15 Songs, 1 Hour 13 Minutes

EDITORS’ NOTES

Generally, bands that rock hard enough can release anything they want as long as they don’t forget to rock. Smashing Pumpkins’ previous album, Adore, had gotten a bad reputation for being a "techno" record, which it wasn't. And Machina/The Machines of God was understood to be a concept album, which it was. Except that few people understood the concept. Again, that shouldn’t have been a problem, since the band rocks very hard throughout, thanks to drummer Jimmy Chamberlin rejoining the group. This album and its second volume (released solely on the Internet) were met with commercial disappointment, despite receiving decent (even a few rapturous) reviews. Perhaps 2000 simply wasn't the year to be a long-established alt-rock band. Yet hardcore Pumpkins fans who gave the album a fair listen were treated to the fury of “The Everlasting Gaze” and the tuneful and somber “Stand Inside Your Love” before “Heavy Metal Machine” threatened to tear down The Wall (oops! wrong concept album). The nine-minute “Glass and the Ghost Children” further proved that Corgan hadn’t lost his sense of grandeur—just his audience’s attention.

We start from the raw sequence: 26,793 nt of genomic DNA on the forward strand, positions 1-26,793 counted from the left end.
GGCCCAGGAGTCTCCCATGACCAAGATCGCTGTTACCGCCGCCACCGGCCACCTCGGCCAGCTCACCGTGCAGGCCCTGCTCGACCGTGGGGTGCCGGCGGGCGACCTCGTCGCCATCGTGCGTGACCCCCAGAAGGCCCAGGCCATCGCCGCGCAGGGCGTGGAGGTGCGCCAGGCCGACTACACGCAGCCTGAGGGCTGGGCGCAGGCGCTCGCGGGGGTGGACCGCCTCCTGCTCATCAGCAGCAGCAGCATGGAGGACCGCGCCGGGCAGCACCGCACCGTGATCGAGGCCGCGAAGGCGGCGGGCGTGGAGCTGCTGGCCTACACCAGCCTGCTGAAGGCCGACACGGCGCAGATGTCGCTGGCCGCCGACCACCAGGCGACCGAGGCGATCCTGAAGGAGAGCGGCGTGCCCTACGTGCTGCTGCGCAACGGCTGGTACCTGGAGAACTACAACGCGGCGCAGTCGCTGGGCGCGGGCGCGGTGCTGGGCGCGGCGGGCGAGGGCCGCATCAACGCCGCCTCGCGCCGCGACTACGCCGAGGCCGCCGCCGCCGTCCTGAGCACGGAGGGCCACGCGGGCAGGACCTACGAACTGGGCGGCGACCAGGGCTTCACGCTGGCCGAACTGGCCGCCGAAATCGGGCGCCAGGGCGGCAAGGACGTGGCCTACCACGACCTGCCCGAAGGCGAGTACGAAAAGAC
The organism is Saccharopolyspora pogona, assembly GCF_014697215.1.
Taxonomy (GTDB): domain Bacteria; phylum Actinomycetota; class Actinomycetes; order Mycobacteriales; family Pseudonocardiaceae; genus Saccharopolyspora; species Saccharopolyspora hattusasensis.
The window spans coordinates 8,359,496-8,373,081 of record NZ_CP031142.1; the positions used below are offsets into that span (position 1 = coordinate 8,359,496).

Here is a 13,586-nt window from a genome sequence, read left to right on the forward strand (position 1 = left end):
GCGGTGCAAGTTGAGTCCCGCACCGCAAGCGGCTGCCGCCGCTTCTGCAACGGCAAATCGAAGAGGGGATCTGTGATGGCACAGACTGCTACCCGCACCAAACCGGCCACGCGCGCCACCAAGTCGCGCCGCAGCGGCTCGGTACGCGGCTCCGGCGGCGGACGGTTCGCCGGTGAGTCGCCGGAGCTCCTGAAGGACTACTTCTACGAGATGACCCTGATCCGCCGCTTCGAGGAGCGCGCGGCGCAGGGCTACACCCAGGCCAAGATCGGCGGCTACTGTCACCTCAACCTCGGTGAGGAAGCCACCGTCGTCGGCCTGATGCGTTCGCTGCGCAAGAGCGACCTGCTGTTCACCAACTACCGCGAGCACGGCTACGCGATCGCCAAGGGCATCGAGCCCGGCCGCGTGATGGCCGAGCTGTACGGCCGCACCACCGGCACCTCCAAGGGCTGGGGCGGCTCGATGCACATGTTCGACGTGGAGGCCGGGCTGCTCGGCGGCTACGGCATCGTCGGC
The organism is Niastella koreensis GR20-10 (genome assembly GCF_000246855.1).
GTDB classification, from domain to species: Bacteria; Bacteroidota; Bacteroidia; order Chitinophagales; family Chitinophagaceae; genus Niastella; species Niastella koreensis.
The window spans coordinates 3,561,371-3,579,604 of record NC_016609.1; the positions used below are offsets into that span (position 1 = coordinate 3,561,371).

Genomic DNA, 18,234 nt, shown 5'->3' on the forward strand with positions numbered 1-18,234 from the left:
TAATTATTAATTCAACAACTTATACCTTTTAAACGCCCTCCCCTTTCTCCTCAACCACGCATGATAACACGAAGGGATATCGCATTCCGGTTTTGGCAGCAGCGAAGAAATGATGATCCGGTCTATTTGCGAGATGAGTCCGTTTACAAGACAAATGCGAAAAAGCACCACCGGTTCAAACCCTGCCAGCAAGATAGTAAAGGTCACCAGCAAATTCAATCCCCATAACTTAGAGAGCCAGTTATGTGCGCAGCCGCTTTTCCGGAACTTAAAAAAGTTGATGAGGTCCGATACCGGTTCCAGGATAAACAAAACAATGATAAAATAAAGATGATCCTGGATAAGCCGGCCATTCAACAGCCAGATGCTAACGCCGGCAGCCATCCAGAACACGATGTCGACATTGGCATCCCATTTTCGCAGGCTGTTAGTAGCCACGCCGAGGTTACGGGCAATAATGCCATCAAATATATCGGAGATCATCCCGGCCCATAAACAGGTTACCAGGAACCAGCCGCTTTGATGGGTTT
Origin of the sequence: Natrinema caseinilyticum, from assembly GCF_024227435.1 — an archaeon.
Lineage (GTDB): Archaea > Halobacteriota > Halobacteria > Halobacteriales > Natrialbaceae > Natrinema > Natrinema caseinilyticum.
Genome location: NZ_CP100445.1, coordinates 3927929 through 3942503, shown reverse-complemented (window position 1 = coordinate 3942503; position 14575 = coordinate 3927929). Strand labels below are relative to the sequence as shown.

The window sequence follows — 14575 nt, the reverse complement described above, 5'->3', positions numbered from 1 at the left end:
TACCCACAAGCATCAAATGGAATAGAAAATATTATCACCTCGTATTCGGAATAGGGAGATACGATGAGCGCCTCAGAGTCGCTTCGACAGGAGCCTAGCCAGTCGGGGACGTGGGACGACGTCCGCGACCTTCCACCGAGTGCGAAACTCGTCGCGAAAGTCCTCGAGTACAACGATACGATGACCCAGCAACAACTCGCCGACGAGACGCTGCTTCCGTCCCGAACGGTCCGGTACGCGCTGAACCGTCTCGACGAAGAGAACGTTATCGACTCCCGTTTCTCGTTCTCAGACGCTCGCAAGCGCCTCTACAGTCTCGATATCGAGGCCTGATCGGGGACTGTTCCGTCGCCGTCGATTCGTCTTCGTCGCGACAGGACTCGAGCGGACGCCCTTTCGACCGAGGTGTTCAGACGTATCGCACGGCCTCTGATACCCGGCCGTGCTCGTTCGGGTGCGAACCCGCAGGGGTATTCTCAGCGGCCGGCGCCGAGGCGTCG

EDITORS’ NOTES

Generally, bands that rock hard enough can release anything they want as long as they don’t forget to rock. Smashing Pumpkins’ previous album, Adore, had gotten a bad reputation for being a "techno" record, which it wasn't. And Machina/The Machines of God was understood to be a concept album, which it was. Except that few people understood the concept. Again, that shouldn’t have been a problem, since the band rocks very hard throughout, thanks to drummer Jimmy Chamberlin rejoining the group. This album and its second volume (released solely on the Internet) were met with commercial disappointment, despite receiving decent (even a few rapturous) reviews. Perhaps 2000 simply wasn't the year to be a long-established alt-rock band. Yet hardcore Pumpkins fans who gave the album a fair listen were treated to the fury of “The Everlasting Gaze” and the tuneful and somber “Stand Inside Your Love” before “Heavy Metal Machine” threatened to tear down The Wall (oops! wrong concept album). The nine-minute “Glass and the Ghost Children” further proved that Corgan hadn’t lost his sense of grandeur—just his audience’s attention. 

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